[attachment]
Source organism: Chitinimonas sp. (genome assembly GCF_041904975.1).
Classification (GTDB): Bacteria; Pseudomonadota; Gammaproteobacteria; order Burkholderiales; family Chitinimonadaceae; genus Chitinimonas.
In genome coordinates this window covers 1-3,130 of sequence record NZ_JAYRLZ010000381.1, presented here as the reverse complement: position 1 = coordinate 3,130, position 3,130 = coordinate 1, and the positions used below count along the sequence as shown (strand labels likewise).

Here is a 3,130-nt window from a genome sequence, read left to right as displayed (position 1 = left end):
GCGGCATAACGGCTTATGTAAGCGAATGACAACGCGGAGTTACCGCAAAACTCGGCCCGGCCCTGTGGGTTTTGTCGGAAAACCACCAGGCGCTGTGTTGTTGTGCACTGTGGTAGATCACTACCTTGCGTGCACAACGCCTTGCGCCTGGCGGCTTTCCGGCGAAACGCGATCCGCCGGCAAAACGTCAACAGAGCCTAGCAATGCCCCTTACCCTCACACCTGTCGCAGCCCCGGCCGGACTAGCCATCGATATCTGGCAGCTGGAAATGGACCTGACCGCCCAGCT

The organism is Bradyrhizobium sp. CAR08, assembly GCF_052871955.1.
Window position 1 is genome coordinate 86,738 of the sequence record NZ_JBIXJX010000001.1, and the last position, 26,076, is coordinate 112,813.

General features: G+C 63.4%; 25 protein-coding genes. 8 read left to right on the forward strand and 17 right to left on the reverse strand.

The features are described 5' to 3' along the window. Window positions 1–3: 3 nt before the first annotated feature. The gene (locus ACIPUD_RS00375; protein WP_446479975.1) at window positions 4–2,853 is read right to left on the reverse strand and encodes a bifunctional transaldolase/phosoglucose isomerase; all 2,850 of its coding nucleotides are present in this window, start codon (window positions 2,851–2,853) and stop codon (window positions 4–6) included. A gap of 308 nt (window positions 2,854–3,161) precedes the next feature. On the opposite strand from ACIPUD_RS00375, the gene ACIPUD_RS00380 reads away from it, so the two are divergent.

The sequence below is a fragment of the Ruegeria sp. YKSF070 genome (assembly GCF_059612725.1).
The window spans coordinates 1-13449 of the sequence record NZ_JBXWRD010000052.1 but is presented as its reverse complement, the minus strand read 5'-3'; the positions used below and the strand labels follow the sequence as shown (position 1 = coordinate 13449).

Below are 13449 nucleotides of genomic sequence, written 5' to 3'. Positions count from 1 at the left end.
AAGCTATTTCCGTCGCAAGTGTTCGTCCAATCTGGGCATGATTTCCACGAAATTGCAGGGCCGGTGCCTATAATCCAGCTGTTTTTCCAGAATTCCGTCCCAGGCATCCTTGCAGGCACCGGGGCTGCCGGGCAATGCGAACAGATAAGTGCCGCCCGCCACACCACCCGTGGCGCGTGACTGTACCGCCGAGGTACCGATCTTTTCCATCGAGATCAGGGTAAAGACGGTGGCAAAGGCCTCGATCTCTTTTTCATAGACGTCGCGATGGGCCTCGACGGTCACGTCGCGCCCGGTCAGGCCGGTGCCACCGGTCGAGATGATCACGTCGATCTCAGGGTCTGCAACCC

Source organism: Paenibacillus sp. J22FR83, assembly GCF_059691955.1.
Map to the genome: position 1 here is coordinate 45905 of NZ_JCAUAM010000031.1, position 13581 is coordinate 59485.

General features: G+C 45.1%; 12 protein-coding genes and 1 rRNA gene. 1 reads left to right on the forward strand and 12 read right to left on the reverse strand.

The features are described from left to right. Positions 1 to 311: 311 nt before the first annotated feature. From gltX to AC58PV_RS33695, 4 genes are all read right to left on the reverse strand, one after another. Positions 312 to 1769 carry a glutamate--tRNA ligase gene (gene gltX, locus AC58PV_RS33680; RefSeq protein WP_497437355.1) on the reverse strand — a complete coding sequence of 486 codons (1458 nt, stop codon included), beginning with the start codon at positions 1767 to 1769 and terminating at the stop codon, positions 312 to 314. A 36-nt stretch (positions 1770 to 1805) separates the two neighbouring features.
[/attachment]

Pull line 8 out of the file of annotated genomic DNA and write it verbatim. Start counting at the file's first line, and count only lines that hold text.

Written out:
General features: G+C 63.4%; 25 protein-coding genes. 8 read left to right on the forward strand and 17 right to left on the reverse strand.